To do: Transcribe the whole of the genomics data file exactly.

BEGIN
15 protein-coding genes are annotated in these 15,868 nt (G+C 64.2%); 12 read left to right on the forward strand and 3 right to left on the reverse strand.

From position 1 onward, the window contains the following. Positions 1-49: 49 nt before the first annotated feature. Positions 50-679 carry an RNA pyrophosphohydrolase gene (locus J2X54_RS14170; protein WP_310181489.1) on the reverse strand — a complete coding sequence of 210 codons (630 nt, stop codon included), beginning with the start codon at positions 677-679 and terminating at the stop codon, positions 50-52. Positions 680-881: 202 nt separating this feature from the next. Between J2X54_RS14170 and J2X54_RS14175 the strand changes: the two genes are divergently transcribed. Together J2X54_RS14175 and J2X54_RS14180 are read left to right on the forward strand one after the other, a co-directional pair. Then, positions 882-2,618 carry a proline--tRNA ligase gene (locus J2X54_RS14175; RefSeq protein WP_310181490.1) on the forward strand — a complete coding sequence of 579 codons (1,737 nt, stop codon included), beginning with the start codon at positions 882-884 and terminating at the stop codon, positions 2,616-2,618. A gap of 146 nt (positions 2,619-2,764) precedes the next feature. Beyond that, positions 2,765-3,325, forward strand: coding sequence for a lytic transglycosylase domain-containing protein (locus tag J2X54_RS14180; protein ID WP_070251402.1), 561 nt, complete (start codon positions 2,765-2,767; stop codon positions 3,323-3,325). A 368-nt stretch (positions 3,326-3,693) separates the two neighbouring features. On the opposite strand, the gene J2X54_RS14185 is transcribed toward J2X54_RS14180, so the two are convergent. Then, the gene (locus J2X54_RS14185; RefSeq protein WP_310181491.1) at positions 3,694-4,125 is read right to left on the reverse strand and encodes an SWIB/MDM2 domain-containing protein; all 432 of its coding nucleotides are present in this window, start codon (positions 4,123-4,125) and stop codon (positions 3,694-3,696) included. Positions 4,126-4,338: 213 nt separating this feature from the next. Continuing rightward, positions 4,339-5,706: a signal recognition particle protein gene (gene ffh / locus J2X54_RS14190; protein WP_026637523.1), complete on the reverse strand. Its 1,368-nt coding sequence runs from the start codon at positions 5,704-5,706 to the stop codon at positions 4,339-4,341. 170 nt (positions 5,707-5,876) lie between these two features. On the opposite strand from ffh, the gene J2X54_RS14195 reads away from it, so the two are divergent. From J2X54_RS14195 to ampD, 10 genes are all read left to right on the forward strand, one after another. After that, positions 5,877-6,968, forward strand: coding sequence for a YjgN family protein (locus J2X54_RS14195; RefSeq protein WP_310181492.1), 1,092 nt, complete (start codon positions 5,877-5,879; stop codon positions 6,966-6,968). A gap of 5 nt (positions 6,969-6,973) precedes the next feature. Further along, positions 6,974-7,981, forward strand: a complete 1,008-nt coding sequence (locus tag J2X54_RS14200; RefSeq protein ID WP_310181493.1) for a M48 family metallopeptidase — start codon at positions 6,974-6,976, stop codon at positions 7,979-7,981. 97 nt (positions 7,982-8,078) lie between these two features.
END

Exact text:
15 protein-coding genes are annotated in these 15,868 nt (G+C 64.2%); 12 read left to right on the forward strand and 3 right to left on the reverse strand.

From position 1 onward, the window contains the following. Positions 1-49: 49 nt before the first annotated feature. Positions 50-679 carry an RNA pyrophosphohydrolase gene (locus J2X54_RS14170; protein WP_310181489.1) on the reverse strand — a complete coding sequence of 210 codons (630 nt, stop codon included), beginning with the start codon at positions 677-679 and terminating at the stop codon, positions 50-52. Positions 680-881: 202 nt separating this feature from the next. Between J2X54_RS14170 and J2X54_RS14175 the strand changes: the two genes are divergently transcribed. Together J2X54_RS14175 and J2X54_RS14180 are read left to right on the forward strand one after the other, a co-directional pair. Then, positions 882-2,618 carry a proline--tRNA ligase gene (locus J2X54_RS14175; RefSeq protein WP_310181490.1) on the forward strand — a complete coding sequence of 579 codons (1,737 nt, stop codon included), beginning with the start codon at positions 882-884 and terminating at the stop codon, positions 2,616-2,618. A gap of 146 nt (positions 2,619-2,764) precedes the next feature. Beyond that, positions 2,765-3,325, forward strand: coding sequence for a lytic transglycosylase domain-containing protein (locus tag J2X54_RS14180; protein ID WP_070251402.1), 561 nt, complete (start codon positions 2,765-2,767; stop codon positions 3,323-3,325). A 368-nt stretch (positions 3,326-3,693) separates the two neighbouring features. On the opposite strand, the gene J2X54_RS14185 is transcribed toward J2X54_RS14180, so the two are convergent. Then, the gene (locus J2X54_RS14185; RefSeq protein WP_310181491.1) at positions 3,694-4,125 is read right to left on the reverse strand and encodes an SWIB/MDM2 domain-containing protein; all 432 of its coding nucleotides are present in this window, start codon (positions 4,123-4,125) and stop codon (positions 3,694-3,696) included. Positions 4,126-4,338: 213 nt separating this feature from the next. Continuing rightward, positions 4,339-5,706: a signal recognition particle protein gene (gene ffh / locus J2X54_RS14190; protein WP_026637523.1), complete on the reverse strand. Its 1,368-nt coding sequence runs from the start codon at positions 5,704-5,706 to the stop codon at positions 4,339-4,341. 170 nt (positions 5,707-5,876) lie between these two features. On the opposite strand from ffh, the gene J2X54_RS14195 reads away from it, so the two are divergent. From J2X54_RS14195 to ampD, 10 genes are all read left to right on the forward strand, one after another. After that, positions 5,877-6,968, forward strand: coding sequence for a YjgN family protein (locus J2X54_RS14195; RefSeq protein WP_310181492.1), 1,092 nt, complete (start codon positions 5,877-5,879; stop codon positions 6,966-6,968). A gap of 5 nt (positions 6,969-6,973) precedes the next feature. Further along, positions 6,974-7,981, forward strand: a complete 1,008-nt coding sequence (locus tag J2X54_RS14200; RefSeq protein ID WP_310181493.1) for a M48 family metallopeptidase — start codon at positions 6,974-6,976, stop codon at positions 7,979-7,981. 97 nt (positions 7,982-8,078) lie between these two features.